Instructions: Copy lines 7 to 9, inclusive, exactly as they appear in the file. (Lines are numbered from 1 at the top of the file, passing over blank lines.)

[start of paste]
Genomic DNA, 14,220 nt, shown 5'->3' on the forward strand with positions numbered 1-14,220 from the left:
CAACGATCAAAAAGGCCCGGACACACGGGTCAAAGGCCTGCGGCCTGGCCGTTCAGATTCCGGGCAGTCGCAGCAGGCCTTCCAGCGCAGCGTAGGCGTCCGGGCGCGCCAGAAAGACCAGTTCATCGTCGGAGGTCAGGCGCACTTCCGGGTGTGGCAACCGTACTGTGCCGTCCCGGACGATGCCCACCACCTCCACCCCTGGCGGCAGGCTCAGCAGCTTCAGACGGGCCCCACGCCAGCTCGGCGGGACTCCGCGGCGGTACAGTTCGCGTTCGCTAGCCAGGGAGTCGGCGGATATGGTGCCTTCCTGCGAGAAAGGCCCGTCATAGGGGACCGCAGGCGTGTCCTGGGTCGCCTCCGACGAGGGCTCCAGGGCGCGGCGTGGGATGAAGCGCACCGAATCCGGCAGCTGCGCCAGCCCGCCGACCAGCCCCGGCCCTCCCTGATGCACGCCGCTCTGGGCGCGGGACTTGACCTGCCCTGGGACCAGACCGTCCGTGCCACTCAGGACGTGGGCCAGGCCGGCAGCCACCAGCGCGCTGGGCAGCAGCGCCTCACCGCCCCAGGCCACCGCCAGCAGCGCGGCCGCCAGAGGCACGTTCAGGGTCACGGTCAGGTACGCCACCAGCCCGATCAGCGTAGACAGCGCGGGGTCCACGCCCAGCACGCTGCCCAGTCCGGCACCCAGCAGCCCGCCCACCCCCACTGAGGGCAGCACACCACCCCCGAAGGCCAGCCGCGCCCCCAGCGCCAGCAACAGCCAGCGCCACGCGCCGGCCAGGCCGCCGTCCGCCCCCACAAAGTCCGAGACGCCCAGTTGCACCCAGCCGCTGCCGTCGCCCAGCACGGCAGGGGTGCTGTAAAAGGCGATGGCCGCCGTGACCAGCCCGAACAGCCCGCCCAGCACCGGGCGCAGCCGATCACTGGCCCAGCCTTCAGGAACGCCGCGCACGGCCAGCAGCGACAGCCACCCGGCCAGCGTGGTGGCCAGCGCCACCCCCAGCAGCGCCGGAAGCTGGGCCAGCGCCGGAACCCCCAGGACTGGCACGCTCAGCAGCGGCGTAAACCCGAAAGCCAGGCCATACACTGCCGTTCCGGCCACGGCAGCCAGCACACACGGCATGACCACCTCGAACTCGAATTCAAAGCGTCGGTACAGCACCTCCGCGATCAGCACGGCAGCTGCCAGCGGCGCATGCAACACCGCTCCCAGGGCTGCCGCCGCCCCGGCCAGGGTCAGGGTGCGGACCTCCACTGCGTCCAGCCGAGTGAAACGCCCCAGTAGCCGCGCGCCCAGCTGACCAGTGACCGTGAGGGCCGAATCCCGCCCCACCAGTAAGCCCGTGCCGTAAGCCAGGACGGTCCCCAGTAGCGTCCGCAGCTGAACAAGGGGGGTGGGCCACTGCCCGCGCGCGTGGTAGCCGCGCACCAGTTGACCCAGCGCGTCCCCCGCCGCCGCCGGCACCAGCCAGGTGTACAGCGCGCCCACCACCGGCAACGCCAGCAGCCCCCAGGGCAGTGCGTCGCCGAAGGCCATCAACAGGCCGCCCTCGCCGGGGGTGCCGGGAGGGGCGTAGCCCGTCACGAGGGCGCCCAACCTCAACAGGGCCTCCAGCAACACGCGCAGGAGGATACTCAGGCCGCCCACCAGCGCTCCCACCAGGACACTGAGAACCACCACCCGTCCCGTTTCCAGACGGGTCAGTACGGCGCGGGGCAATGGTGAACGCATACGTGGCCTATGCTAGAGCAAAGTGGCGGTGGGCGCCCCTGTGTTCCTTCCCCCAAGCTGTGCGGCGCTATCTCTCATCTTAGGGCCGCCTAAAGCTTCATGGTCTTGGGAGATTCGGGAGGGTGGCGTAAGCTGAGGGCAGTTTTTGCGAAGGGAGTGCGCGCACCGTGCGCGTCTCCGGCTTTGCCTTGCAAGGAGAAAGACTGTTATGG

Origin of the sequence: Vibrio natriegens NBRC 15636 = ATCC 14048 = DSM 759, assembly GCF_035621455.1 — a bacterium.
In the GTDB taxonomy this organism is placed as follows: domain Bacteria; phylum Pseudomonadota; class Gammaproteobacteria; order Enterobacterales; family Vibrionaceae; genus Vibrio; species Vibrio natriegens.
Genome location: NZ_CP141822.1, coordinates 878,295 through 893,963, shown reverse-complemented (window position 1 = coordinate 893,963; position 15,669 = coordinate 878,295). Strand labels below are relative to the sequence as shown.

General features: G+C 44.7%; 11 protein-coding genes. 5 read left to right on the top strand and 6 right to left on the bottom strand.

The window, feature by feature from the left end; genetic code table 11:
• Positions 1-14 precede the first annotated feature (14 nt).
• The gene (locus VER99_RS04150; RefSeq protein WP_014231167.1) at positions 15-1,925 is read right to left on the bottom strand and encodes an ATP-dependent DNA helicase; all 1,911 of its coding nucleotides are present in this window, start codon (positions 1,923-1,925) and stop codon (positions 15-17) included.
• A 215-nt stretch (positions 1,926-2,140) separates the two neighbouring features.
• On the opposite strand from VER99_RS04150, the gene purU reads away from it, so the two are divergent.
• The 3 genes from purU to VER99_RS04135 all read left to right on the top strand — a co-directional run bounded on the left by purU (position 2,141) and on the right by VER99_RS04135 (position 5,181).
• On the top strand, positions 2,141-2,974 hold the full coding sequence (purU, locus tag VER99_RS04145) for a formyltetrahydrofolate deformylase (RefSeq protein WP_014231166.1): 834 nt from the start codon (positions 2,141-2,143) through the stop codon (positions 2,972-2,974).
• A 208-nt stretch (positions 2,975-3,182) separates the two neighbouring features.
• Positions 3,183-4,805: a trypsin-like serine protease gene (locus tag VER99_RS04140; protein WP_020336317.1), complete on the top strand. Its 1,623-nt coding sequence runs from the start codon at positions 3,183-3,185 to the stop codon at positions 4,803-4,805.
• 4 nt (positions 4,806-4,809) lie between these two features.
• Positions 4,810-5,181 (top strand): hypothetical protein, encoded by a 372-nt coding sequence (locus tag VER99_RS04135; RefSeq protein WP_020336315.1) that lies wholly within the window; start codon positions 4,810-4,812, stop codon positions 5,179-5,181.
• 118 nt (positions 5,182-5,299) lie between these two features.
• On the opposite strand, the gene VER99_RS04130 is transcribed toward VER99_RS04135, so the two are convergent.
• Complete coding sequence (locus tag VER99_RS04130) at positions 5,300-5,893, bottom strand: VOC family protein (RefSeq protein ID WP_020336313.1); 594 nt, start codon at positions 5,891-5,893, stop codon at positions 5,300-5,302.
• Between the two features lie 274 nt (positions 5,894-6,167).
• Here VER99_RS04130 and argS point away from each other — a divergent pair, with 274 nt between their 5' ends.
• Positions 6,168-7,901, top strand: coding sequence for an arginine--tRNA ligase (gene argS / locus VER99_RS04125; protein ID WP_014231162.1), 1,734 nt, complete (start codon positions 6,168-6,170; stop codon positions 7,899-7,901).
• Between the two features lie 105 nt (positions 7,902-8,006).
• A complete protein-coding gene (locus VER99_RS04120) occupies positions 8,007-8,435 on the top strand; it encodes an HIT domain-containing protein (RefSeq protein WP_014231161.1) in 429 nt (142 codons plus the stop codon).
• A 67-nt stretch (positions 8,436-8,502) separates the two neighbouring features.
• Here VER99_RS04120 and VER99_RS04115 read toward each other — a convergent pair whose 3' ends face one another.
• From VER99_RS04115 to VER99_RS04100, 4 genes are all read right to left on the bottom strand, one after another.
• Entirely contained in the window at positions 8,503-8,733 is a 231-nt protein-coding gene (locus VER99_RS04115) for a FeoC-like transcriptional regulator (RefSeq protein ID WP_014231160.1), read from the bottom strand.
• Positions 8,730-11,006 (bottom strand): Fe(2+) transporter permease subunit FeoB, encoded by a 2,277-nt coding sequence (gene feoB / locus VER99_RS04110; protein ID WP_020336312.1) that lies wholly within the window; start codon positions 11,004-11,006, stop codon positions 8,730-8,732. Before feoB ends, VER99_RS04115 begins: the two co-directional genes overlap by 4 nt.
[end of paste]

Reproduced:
The window, feature by feature from the left end; genetic code table 11:
• Positions 1-14 precede the first annotated feature (14 nt).
• The gene (locus VER99_RS04150; RefSeq protein WP_014231167.1) at positions 15-1,925 is read right to left on the bottom strand and encodes an ATP-dependent DNA helicase; all 1,911 of its coding nucleotides are present in this window, start codon (positions 1,923-1,925) and stop codon (positions 15-17) included.